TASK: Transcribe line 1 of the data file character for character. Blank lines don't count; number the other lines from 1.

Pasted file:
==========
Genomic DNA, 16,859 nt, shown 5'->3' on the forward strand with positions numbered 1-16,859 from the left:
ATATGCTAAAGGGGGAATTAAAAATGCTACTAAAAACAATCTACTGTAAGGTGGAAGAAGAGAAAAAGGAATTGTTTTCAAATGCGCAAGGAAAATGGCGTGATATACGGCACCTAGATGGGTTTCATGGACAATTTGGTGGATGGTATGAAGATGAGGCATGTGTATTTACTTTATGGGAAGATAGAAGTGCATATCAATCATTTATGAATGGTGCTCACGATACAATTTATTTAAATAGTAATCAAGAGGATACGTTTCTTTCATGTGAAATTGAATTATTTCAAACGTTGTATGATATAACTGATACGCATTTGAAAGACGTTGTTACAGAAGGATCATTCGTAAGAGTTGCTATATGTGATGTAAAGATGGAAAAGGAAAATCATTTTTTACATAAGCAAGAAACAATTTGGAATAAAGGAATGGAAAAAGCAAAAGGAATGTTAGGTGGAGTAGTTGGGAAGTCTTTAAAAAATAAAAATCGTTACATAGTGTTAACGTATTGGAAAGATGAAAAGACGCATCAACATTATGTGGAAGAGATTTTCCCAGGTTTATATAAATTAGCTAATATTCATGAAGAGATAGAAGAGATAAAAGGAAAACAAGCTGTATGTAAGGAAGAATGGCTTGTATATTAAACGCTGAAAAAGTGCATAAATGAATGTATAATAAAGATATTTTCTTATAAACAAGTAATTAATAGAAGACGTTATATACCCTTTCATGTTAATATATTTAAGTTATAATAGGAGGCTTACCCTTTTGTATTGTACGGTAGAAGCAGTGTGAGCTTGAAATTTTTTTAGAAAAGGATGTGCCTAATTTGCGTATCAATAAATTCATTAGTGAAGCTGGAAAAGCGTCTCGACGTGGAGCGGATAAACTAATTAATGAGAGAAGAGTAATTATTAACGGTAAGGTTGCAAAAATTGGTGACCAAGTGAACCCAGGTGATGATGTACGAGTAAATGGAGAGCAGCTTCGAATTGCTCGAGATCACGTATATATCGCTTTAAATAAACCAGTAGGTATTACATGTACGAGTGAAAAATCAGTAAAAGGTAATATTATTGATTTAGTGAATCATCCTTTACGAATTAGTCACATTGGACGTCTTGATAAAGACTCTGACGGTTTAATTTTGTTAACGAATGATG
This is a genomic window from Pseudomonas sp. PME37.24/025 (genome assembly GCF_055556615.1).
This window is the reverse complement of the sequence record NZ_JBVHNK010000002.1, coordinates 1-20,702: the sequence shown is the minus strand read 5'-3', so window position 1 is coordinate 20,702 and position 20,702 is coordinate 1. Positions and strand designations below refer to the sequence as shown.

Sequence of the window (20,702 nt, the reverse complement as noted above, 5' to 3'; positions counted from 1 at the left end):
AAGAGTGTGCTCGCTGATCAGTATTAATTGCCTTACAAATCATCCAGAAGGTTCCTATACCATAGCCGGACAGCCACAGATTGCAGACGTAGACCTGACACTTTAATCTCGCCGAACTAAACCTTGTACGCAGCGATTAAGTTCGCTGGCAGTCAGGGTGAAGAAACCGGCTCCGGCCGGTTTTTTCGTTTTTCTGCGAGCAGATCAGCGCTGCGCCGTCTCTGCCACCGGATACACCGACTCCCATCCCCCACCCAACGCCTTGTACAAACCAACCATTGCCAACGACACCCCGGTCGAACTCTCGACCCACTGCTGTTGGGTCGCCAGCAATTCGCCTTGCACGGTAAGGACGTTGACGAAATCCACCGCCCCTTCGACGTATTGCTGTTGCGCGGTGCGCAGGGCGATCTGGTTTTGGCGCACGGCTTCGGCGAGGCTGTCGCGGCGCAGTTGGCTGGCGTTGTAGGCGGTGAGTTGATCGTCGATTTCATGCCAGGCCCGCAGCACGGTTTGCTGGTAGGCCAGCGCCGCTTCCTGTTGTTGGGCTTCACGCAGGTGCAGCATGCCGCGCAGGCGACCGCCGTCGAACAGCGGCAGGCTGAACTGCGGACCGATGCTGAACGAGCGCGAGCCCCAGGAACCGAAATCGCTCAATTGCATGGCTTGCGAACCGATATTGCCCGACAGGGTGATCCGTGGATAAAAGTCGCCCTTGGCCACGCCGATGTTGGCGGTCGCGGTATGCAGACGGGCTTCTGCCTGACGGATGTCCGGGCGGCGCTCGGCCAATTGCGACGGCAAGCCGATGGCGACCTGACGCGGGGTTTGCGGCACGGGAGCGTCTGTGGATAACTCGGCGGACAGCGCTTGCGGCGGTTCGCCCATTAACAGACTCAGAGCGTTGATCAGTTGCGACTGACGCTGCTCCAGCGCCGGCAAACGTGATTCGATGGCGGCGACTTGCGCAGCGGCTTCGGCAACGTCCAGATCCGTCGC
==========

Genomic DNA, 16,859 nt, shown 5'->3' on the forward strand with positions numbered 1-16,859 from the left: